Tokyo: Japan’s central bank left its key interest rate steady Tuesday amid increasing nervousness about the country’s slowing economy.
Facing the prospect of recession, the seven-member central bank policy board voted unanimously during a two-day meeting to keep the benchmark overnight call rate at 0.5% for the 18th straight month.
In its statement, the central bank downgraded its overall view of the world’s No. 2 economy, saying growth has been “sluggish against the backdrop of high energy and materials prices and weaker growth in exports.”
It also predicted higher inflation in the coming months due to rising food and energy prices.
Last week, the government reported that Japan’s economy shrank for the first time in a year in the second quarter, with gross domestic product registering a 2.4% annualized decline.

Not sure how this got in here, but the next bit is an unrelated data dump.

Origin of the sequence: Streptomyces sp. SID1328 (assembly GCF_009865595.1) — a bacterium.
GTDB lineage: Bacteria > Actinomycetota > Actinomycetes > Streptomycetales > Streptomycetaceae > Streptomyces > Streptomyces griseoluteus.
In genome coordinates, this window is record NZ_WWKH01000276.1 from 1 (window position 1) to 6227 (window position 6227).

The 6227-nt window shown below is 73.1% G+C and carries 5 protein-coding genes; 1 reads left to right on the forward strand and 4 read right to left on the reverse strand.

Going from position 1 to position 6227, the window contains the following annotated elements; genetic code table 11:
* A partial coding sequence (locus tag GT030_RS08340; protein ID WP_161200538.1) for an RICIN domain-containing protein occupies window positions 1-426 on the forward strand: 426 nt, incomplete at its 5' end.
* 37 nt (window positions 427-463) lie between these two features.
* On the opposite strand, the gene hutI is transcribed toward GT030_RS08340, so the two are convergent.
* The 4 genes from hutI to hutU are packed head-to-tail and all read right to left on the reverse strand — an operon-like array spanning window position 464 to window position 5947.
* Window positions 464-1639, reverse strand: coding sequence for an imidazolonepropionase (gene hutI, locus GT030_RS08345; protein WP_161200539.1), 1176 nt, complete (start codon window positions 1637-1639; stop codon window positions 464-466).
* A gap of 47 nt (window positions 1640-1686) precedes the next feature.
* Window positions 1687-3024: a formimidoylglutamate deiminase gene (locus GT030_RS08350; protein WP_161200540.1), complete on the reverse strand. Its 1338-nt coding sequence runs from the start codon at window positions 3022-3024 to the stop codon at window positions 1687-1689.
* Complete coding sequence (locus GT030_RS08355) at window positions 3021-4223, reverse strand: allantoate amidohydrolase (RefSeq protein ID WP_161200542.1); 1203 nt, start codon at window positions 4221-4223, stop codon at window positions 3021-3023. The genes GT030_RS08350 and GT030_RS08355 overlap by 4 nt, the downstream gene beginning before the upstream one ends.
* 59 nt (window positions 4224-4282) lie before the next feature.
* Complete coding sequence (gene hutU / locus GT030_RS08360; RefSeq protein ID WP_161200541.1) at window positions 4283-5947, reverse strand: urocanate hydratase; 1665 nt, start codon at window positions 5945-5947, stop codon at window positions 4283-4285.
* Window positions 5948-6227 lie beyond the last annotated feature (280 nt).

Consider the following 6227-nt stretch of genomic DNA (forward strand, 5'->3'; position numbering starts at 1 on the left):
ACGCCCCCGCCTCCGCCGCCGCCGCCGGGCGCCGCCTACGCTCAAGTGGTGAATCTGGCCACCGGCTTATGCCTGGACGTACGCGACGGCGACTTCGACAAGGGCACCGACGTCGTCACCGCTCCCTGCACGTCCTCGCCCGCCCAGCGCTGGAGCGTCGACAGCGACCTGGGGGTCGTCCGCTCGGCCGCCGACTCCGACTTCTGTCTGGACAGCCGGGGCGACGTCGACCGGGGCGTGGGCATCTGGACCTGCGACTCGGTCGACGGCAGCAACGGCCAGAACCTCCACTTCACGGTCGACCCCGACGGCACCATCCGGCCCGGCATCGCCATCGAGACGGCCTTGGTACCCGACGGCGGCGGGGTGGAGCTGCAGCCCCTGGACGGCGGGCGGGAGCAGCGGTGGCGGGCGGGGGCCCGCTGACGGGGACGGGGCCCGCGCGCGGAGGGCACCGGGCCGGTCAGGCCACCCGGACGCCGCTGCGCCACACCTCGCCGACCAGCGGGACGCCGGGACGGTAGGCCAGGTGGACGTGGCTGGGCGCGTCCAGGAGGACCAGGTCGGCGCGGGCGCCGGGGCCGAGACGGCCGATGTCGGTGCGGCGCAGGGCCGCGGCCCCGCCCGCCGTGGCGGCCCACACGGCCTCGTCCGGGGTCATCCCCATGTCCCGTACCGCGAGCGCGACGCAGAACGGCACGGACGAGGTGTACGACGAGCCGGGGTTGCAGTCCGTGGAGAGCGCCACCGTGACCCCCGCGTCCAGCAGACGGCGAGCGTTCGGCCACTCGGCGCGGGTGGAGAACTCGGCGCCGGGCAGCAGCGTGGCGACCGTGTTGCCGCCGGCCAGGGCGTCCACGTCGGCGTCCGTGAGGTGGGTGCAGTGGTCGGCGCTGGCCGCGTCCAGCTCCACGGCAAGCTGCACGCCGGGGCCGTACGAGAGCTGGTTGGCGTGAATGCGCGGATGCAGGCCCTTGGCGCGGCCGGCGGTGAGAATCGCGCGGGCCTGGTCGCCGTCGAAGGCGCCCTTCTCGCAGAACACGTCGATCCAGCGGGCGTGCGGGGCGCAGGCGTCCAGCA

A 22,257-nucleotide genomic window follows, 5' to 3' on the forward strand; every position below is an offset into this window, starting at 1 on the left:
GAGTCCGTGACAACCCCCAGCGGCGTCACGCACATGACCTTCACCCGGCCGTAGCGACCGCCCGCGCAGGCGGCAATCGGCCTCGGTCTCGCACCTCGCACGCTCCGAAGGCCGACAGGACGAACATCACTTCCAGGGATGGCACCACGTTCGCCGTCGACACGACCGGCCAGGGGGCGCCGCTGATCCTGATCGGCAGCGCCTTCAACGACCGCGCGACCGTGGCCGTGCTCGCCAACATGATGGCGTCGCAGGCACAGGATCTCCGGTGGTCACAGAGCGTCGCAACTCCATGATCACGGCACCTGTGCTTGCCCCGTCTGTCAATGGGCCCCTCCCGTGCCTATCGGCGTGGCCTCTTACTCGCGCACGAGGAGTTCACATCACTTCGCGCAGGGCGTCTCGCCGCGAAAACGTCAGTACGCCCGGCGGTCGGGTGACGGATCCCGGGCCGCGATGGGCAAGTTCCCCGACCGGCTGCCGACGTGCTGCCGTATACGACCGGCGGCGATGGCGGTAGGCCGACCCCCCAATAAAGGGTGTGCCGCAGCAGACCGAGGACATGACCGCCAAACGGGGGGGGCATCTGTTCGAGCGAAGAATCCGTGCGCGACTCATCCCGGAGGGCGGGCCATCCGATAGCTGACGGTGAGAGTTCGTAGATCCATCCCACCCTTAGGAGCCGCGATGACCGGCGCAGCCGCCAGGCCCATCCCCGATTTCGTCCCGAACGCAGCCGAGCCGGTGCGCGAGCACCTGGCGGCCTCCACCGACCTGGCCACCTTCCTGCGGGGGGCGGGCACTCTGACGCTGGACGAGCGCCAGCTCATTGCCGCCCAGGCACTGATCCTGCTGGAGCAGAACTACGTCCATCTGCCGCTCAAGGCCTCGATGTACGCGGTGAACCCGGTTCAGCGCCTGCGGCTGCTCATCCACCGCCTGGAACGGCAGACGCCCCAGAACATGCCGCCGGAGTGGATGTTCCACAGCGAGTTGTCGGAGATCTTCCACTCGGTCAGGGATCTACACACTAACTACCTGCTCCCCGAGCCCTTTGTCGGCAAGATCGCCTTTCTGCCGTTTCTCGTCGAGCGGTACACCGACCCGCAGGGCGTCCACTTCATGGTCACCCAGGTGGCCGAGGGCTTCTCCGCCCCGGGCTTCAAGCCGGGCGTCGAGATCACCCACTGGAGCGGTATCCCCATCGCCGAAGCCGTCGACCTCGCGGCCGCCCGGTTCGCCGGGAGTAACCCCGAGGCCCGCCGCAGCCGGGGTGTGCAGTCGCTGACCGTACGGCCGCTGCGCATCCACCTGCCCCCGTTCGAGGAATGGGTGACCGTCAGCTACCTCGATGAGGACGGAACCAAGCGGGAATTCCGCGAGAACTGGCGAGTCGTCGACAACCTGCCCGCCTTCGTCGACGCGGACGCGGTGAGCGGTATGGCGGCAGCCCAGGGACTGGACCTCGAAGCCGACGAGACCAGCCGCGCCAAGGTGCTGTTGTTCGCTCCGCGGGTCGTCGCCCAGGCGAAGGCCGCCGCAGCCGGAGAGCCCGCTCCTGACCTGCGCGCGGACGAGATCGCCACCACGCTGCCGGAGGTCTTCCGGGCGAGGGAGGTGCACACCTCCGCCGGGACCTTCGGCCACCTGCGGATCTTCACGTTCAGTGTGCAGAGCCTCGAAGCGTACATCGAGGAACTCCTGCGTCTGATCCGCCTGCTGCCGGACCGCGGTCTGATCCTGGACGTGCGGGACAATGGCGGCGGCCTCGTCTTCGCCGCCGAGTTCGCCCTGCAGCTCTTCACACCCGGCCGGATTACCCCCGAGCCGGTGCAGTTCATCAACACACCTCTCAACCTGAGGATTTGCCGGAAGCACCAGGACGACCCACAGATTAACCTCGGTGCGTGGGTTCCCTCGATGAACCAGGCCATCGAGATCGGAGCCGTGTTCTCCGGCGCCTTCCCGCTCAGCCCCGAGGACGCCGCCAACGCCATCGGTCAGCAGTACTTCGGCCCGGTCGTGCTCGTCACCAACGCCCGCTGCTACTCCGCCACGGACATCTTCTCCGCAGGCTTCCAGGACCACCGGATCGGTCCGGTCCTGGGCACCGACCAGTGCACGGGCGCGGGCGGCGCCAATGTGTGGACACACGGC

The Cabinet Office’s August report earlier in the month also painted a dark picture of Japan’s economic health.
“The economy is recently weakening,” it said, warning of weak exports, sluggish corporate profits and investment, and tepid private consumption.
“Attention should be given to further downside risks that could stem from developments of the US economy, the stock and exchange markets, and oil prices,” the Cabinet said.
Japanese officials scrambling to control the fallout have announced an emergency economic stimulus package designed to help the country cope with high fuel and commodity prices.
Further details, including its scale and funding, are expected to be released this week.
The central bank has not tightened monetary policy since February 2007, and economists predict it won’t make any moves for about a year. The central bank will hold its next policy meeting 16-17September.